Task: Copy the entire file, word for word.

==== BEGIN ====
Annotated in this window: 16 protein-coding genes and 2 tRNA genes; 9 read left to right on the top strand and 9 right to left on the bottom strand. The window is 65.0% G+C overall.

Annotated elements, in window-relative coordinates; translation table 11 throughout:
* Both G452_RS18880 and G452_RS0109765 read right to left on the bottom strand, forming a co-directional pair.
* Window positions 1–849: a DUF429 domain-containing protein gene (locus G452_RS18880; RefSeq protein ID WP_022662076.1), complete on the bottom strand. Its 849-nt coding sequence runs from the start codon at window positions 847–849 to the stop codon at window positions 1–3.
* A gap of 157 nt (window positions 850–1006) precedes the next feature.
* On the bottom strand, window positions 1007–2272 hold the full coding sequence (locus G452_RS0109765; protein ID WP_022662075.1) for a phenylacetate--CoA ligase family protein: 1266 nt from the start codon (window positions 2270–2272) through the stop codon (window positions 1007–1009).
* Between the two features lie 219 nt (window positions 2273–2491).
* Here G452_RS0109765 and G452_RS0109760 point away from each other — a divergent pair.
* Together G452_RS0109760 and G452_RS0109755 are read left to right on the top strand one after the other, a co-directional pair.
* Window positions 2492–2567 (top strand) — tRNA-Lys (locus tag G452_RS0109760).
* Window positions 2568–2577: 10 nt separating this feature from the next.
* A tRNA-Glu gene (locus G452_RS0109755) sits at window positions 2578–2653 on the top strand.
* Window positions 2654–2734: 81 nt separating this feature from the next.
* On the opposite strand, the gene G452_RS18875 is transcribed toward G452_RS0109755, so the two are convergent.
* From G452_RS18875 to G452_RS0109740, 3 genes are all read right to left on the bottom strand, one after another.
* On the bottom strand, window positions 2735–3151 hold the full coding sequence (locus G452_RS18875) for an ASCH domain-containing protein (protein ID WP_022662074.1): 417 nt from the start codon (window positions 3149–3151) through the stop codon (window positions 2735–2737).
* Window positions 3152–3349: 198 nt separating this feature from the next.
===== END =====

Annotated in this window: 16 protein-coding genes and 2 tRNA genes; 9 read left to right on the top strand and 9 right to left on the bottom strand. The window is 65.0% G+C overall.

Annotated elements, in window-relative coordinates; translation table 11 throughout:
* Both G452_RS18880 and G452_RS0109765 read right to left on the bottom strand, forming a co-directional pair.
* Window positions 1–849: a DUF429 domain-containing protein gene (locus G452_RS18880; RefSeq protein ID WP_022662076.1), complete on the bottom strand. Its 849-nt coding sequence runs from the start codon at window positions 847–849 to the stop codon at window positions 1–3.
* A gap of 157 nt (window positions 850–1006) precedes the next feature.
* On the bottom strand, window positions 1007–2272 hold the full coding sequence (locus G452_RS0109765; protein ID WP_022662075.1) for a phenylacetate--CoA ligase family protein: 1266 nt from the start codon (window positions 2270–2272) through the stop codon (window positions 1007–1009).
* Between the two features lie 219 nt (window positions 2273–2491).
* Here G452_RS0109765 and G452_RS0109760 point away from each other — a divergent pair.
* Together G452_RS0109760 and G452_RS0109755 are read left to right on the top strand one after the other, a co-directional pair.
* Window positions 2492–2567 (top strand) — tRNA-Lys (locus tag G452_RS0109760).
* Window positions 2568–2577: 10 nt separating this feature from the next.
* A tRNA-Glu gene (locus G452_RS0109755) sits at window positions 2578–2653 on the top strand.
* Window positions 2654–2734: 81 nt separating this feature from the next.
* On the opposite strand, the gene G452_RS18875 is transcribed toward G452_RS0109755, so the two are convergent.
* From G452_RS18875 to G452_RS0109740, 3 genes are all read right to left on the bottom strand, one after another.
* On the bottom strand, window positions 2735–3151 hold the full coding sequence (locus G452_RS18875) for an ASCH domain-containing protein (protein ID WP_022662074.1): 417 nt from the start codon (window positions 3149–3151) through the stop codon (window positions 2735–2737).
* Window positions 3152–3349: 198 nt separating this feature from the next.